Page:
Chris Messina draws comparisons between Facebook and the former Soviet Union.
We’ve joined Umair Haque and others in both analyzing and finding fault with Facebook’s tactics, drawing our own lighthearted comparison to the Star Wars saga. In a recent blog post, Chris Messina draws inspiration from a Robert Kaplan quote and finds a compelling analogy between Facebook and none other than the USSR.
Low hills closed in on either side as the train eventually crawled on to high, tabletop grasslands creased with snow. Birds flew at window level. I could see lakes of an unreal cobalt blue to the north. The train pulled into a sprawling rail yard: the Kazakh side of the Kazakhstan-China border.
Workers unhitched the cars, lifted them, one by one, ten feet high with giant jacks, and replaced the wide-guage Russian undercarriages with narrower ones for the Chinese tracks. Russian gauges, still in use throughout the former Soviet Union, are wider than the world standard. The idea was to the prevent invaders from entering Russia by train. The changeover took hours.
— Robert D. Kaplan, The Ends of the Earth
The tracks are analogous to social web standards. Driven by fear and motivated by control, the Soviets built a walled garden (if by “garden” you mean a communist dictatorship), where train tracks serve as the walls. On the social web, Google, MySpace, Ning, and many more are pushing OpenSocial to become the “world standard”, so our virtual trains can travel unimpeded throughout the social websphere from site to site (city to city and country to country), complete with our bar cars and Pullman cars full of friends and data. Facebook, on the other hand, wants to build its own standard, which is clearly motivated by a similar set of fears. Hence, their command-and-control tactics. What’s even more interesting about Messina’s analogy is that it includes broader, environmental and cultural components:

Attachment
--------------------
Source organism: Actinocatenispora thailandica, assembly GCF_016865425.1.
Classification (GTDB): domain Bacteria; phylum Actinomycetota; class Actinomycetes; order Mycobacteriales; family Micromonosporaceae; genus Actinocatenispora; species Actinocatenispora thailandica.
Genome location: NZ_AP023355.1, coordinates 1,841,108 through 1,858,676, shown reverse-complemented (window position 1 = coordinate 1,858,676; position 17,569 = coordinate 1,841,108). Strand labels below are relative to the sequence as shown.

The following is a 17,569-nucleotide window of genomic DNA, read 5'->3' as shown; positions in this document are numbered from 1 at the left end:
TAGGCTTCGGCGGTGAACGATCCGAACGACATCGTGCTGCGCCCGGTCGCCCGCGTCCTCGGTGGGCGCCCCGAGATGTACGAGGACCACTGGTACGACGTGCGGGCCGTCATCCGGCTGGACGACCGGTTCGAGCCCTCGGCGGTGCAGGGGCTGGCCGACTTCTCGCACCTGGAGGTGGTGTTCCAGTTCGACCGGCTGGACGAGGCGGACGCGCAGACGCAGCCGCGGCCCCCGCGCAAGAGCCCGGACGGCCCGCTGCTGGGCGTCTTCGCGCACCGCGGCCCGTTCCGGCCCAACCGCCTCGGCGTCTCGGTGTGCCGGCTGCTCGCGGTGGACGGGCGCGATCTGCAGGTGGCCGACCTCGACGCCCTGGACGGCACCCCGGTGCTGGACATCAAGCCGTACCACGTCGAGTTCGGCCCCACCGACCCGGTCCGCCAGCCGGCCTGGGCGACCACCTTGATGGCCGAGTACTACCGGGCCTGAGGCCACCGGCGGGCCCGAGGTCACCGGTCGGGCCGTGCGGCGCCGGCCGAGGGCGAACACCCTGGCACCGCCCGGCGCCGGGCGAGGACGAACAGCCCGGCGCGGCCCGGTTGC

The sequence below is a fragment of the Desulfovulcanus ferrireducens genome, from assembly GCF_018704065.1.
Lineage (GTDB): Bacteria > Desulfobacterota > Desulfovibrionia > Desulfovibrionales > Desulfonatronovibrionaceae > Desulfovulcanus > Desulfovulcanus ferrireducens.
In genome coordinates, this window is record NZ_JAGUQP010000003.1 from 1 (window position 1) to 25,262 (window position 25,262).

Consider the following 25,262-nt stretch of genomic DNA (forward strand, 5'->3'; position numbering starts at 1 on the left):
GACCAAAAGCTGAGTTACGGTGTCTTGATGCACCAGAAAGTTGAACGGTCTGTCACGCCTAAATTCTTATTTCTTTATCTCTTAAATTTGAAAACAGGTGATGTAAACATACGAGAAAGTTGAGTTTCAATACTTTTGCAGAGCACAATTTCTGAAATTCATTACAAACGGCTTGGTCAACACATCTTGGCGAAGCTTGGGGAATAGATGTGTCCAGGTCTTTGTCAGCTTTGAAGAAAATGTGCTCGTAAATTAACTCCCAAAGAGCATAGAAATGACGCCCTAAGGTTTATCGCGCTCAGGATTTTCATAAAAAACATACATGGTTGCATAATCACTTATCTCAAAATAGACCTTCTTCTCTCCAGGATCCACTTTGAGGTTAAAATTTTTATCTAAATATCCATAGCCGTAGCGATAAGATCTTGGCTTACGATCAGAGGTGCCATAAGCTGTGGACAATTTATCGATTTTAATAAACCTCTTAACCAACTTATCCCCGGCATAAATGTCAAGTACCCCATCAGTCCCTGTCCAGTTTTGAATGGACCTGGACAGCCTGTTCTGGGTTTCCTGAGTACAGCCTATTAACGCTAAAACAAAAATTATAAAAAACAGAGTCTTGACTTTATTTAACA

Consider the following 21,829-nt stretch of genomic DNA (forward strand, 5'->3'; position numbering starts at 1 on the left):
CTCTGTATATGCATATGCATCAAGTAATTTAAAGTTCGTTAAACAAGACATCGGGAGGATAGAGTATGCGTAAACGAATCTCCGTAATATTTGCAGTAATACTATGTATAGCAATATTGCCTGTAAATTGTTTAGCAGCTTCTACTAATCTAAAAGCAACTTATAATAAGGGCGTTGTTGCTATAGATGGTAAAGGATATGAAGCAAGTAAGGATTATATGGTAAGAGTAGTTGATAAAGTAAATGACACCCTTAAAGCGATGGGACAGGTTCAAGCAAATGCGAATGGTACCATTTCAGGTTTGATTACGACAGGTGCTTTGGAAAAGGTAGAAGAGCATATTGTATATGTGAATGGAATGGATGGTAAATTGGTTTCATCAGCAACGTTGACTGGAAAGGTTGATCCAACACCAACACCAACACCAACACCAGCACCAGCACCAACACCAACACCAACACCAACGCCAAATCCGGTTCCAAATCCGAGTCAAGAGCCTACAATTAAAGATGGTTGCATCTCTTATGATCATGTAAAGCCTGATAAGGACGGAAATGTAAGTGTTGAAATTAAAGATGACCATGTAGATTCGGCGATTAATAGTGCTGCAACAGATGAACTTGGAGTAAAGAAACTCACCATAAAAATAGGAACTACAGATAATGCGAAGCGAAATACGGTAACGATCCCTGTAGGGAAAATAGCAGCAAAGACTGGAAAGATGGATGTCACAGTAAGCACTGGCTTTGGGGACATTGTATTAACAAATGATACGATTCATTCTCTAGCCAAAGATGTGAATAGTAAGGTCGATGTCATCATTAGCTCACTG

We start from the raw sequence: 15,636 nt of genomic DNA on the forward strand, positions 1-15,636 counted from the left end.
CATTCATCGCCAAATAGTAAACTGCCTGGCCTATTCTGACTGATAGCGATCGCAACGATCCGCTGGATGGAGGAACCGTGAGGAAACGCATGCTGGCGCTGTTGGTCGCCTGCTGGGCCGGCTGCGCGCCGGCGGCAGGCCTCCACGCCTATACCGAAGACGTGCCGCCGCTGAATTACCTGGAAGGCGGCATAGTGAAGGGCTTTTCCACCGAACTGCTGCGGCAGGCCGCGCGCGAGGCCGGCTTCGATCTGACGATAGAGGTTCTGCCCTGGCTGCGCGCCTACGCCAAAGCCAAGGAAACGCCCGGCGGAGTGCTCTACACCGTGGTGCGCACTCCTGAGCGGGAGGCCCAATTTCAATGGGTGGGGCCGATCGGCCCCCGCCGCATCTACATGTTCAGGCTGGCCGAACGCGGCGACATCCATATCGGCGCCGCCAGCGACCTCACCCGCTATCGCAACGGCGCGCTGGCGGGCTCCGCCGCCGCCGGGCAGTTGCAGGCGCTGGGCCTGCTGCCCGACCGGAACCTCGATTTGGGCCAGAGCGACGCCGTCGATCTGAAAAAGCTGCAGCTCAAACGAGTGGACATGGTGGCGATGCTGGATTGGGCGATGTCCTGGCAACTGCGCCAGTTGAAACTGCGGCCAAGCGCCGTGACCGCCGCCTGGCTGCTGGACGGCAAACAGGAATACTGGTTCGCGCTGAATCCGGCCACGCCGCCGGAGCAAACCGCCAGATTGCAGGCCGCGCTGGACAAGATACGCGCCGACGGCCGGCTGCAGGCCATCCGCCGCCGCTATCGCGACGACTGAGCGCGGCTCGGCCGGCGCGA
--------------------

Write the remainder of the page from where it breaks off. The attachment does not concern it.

The problem is not about being open here. Everyone gets that there’s marginal competitive advantage to keeping your code closed anymore. Keeping your IP cards close to your chest makes you a worse card player, not better. The problem is with adoption, gaining and maintaining [developer] interest and in stoking distribution. And, that brings me to the fall of the Communism and the USSR, back where I started.
I wasn’t alive back when the Cold War was in its heyday. Maybe I missed something, but let’s just go on the assumption that things are better off now. From what I’m reading in Kaplan’s book, I’d say that the Soviets left not just social, but environmental disaster in their wake. The whole region of Central Asia, at least in the late 90s, was fucked. And while there are many causes, more complex than I can probably comprehend, a lot of it seems to have to do with a lack of cultural identity and a lack of individual agency in the areas affected by, or left behind by, Communist rule.
When you whiteboard out this analogy, the social web becomes our global society and each social media service or website becomes a region, nation-state, or city…with blogs as the newspapers. It’s quite the picture. The analogy is apt because both society and the social web are human constructs, driven by our social nature. They should, therefore, exhibit similar behavior. The question, then, is whether we’re witnessing the evolution of two superpowers and spheres of influence on the social web? Will this drive innovation or will it end up as a zero-sum arms race?
On the one hand, we have a nanny state who thinks that it knows best and needs to protect its users from themselves, and on the other, a lassé-faire-trusting band of bros who are looking to the free market to inform the design of the Social Web writ large. On the one hand, there’s uncertainty about how to build a “national identity”-slash-business on top of lots of user data (that, oh yeah, I thought was supposed to be “owned” by the creators), and on the other, a model of the web, that embraces all its failings, nuances and spaghetti code, but that, more than likely, will stand the test of time as a durable provider of the kind of liberty and agency and free choice that wins out time and again throughout history.
That Facebook is attempting to open source it platform, to me, sounds like offering the world a different rail gauge specification for building train tracks. It may be better, it may be slicker, but the flip side is that the Russians used the same tactic to try to keep people from having any kind of competitive advantage over their people or influence over how they did business. You can do the math, but look where it got’em.
And what is Microsoft’s role in this? Is Redmond pulling Facebook’s strings?